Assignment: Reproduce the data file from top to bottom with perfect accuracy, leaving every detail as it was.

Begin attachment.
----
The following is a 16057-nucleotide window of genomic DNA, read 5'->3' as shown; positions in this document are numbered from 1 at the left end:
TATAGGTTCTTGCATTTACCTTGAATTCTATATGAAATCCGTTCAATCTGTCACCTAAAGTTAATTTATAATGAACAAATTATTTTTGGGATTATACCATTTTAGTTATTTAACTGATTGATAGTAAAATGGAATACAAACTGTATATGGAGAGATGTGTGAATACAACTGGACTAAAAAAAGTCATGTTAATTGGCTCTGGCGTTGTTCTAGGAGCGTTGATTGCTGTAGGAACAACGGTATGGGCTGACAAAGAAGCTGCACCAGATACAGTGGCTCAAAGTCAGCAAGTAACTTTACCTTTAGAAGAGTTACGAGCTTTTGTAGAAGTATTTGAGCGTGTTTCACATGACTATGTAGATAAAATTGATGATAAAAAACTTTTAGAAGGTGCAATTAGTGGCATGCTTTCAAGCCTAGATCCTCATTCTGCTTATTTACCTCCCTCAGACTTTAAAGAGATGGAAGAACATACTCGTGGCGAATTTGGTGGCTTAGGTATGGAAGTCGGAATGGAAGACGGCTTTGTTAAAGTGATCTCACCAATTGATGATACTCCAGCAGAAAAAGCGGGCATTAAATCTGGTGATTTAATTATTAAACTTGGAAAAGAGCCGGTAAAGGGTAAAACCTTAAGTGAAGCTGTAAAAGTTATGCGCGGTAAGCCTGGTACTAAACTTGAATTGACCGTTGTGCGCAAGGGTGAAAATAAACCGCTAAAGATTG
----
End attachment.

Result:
The following is a 16057-nucleotide window of genomic DNA, read 5'->3' as shown; positions in this document are numbered from 1 at the left end:
TATAGGTTCTTGCATTTACCTTGAATTCTATATGAAATCCGTTCAATCTGTCACCTAAAGTTAATTTATAATGAACAAATTATTTTTGGGATTATACCATTTTAGTTATTTAACTGATTGATAGTAAAATGGAATACAAACTGTATATGGAGAGATGTGTGAATACAACTGGACTAAAAAAAGTCATGTTAATTGGCTCTGGCGTTGTTCTAGGAGCGTTGATTGCTGTAGGAACAACGGTATGGGCTGACAAAGAAGCTGCACCAGATACAGTGGCTCAAAGTCAGCAAGTAACTTTACCTTTAGAAGAGTTACGAGCTTTTGTAGAAGTATTTGAGCGTGTTTCACATGACTATGTAGATAAAATTGATGATAAAAAACTTTTAGAAGGTGCAATTAGTGGCATGCTTTCAAGCCTAGATCCTCATTCTGCTTATTTACCTCCCTCAGACTTTAAAGAGATGGAAGAACATACTCGTGGCGAATTTGGTGGCTTAGGTATGGAAGTCGGAATGGAAGACGGCTTTGTTAAAGTGATCTCACCAATTGATGATACTCCAGCAGAAAAAGCGGGCATTAAATCTGGTGATTTAATTATTAAACTTGGAAAAGAGCCGGTAAAGGGTAAAACCTTAAGTGAAGCTGTAAAAGTTATGCGCGGTAAGCCTGGTACTAAACTTGAATTGACCGTTGTGCGCAAGGGTGAAAATAAACCGCTAAAGATTG